Research shows that having an authentic, personal conversation with your student just prior to starting college can have a positive effect on your son or daughter’s attitude towards alcohol. Additionally, it is essential to continue the conversation throughout the year. Parents and family members are uniquely positioned to best detect if something is going on with their student. Talk soon and talk often! You may have doubts that you can make a difference, but the research tells us that we can, and we encourage you to give it a try. If you ever have any concerns about your student, please don’t hesitate to call us.
Please consider using the handbook below to assist you with your conversation with your student. We look forward to continuing this partnership in support of your student’s success here at PC in the coming years.
Talking to Your Student About Campus Safety
The safety and protection of every member of the Providence College community is a major priority for all of us. Parents and the College can work together to help students become more aware of important issues as they relate to security measures, both on and off-campus. Please consider taking some time to discuss these issues with your student. Some of the strategies listed below can help you to generate a healthy dialogue that will communicate your concern as well as your expectations.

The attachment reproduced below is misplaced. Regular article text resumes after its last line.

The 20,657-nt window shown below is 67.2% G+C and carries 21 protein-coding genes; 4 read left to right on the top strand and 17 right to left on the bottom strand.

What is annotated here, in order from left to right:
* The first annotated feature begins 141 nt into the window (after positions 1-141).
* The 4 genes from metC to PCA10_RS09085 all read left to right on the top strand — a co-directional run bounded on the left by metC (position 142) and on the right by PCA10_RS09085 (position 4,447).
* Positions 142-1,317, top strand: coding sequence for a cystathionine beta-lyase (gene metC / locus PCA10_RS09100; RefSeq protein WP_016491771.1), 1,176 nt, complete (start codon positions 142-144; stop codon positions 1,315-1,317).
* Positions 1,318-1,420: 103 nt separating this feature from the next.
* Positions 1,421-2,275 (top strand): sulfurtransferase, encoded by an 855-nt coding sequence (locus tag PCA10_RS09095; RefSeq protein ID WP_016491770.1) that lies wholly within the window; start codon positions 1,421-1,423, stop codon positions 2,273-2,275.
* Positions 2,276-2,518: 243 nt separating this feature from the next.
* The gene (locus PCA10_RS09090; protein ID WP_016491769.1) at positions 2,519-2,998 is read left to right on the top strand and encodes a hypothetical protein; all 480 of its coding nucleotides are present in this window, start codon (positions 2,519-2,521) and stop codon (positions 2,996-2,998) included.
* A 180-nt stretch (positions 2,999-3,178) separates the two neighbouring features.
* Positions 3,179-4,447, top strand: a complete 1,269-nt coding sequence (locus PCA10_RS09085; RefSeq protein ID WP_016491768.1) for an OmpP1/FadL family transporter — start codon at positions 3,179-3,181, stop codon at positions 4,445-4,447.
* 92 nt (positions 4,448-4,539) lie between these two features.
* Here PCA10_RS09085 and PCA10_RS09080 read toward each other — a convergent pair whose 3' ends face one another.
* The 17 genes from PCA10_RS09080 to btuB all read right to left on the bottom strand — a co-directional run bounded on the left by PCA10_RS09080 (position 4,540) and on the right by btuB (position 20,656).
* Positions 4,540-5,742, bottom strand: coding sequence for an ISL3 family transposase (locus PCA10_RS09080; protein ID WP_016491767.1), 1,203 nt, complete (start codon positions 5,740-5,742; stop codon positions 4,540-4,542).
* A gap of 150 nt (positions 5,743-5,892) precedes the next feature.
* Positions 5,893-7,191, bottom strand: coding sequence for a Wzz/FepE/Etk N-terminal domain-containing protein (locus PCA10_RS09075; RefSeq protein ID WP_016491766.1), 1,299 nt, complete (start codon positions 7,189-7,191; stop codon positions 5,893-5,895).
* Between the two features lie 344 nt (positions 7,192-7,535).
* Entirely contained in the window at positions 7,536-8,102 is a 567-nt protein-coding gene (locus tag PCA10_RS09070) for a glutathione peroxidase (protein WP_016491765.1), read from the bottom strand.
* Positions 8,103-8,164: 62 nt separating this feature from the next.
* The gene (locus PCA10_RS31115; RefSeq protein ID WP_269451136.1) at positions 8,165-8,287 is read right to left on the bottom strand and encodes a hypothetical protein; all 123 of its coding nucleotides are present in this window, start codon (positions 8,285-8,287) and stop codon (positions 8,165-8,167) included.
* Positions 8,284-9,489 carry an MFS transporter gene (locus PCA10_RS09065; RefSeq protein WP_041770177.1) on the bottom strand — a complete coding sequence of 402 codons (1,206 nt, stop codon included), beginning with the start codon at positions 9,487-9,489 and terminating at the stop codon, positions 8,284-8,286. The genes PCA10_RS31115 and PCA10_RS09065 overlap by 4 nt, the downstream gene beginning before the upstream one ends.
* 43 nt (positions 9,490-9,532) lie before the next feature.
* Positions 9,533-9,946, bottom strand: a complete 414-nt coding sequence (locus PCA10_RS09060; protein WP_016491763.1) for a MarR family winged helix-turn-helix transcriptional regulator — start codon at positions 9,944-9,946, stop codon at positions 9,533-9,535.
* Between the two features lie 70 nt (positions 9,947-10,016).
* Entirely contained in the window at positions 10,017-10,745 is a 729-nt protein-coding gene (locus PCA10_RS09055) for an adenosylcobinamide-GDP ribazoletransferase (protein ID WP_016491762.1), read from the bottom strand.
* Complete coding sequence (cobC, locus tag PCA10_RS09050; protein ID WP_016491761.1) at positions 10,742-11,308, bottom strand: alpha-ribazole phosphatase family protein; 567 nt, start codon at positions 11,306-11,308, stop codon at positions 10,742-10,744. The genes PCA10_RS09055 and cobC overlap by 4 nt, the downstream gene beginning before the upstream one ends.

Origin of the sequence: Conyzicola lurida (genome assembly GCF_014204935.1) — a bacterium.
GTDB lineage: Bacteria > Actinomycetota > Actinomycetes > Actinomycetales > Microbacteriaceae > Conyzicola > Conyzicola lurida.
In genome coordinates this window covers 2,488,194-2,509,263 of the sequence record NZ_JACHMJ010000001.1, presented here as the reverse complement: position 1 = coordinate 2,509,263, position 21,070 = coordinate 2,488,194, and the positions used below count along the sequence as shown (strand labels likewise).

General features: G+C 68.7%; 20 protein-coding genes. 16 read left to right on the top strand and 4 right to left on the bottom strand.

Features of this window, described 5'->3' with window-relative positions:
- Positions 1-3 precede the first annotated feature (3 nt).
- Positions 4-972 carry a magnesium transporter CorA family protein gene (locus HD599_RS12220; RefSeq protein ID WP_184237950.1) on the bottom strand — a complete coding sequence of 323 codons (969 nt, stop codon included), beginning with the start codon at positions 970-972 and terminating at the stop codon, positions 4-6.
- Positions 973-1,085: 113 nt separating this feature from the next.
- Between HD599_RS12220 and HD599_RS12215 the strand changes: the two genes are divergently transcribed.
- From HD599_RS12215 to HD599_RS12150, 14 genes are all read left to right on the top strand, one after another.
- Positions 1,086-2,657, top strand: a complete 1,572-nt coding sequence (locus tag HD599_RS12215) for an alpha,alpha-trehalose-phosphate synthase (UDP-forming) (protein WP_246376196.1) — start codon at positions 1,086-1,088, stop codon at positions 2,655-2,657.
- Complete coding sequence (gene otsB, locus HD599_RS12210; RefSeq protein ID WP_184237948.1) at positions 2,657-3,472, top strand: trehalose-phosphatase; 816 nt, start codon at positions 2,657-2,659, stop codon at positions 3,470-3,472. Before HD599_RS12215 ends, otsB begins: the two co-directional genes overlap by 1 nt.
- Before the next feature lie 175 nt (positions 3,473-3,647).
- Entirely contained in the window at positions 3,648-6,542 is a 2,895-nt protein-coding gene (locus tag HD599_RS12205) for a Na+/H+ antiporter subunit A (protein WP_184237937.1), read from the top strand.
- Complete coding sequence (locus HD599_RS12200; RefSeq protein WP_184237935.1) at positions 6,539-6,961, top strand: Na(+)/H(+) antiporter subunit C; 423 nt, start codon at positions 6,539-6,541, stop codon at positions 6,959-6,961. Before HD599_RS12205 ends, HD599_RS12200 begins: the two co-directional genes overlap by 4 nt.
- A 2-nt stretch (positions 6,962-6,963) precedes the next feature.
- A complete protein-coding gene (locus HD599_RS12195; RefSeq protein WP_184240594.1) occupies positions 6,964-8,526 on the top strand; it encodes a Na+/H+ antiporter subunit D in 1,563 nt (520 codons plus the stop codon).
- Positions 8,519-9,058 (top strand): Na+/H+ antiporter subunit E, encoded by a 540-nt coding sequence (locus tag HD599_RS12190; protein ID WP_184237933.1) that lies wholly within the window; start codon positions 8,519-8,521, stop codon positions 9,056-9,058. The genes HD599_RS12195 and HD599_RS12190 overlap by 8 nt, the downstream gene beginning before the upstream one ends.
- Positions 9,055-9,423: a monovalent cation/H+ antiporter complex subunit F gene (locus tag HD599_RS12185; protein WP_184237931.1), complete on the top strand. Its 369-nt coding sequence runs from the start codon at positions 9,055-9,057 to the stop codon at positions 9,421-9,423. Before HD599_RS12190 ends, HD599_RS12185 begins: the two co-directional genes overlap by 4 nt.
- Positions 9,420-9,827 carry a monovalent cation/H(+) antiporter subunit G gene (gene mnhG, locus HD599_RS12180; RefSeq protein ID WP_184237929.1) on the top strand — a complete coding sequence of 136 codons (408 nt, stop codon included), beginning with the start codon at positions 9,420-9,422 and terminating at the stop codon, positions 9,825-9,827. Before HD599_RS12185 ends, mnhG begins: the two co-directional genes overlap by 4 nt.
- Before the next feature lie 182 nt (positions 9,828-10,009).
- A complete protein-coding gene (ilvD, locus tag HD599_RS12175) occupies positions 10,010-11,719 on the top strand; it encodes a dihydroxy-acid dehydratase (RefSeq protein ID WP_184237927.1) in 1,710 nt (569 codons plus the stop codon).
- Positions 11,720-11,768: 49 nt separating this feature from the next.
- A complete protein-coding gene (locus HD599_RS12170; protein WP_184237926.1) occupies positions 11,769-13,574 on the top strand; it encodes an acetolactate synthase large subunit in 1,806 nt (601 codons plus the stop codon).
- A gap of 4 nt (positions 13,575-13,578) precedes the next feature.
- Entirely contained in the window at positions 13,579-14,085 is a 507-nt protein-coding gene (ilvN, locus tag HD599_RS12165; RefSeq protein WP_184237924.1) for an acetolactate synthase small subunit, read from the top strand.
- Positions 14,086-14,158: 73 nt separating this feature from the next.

Urge your student to be aware of his/her surroundings. Providence is located in an urban environment and no city is immune to crime. Students need to be alert to where they are, the time of day, and the area surrounding the College. Walking or running in dark areas, and alone, can increase their vulnerability to crime.
Encourage your student to pay attention to crime alerts. These alerts are sent via e-mail to all members of the College community whenever a serious crime occurs, either on or off- campus. Students need to be especially mindful of repeated crime patterns, common locations, and the time of day in which the crime occurred. Nationally, most statistics show that certain crimes occur in the same areas, within a similar timeframe.
Remind your student not to venture out alone off-campus at night in un-lit areas. Students should think about having a plan of how they are getting from one place to another, before they leave their original location. For example, confirming plans with a friend, who can be on the “look-out” for him/her.
Discuss with your student how alcohol/drug use can compromise an individual’s ability to make good judgments. It is important that students be in control of themselves at all times. Not only should they be aware of their own safety, but they should also deter their friends from entering into dangerous situations.
Urge your student to minimize the use of a cell phone while walking off-campus. Cell phone theft is one of the fastest growing property crimes. Thieves target victims for the value of their phones and students can be easily distracted while conversing or texting.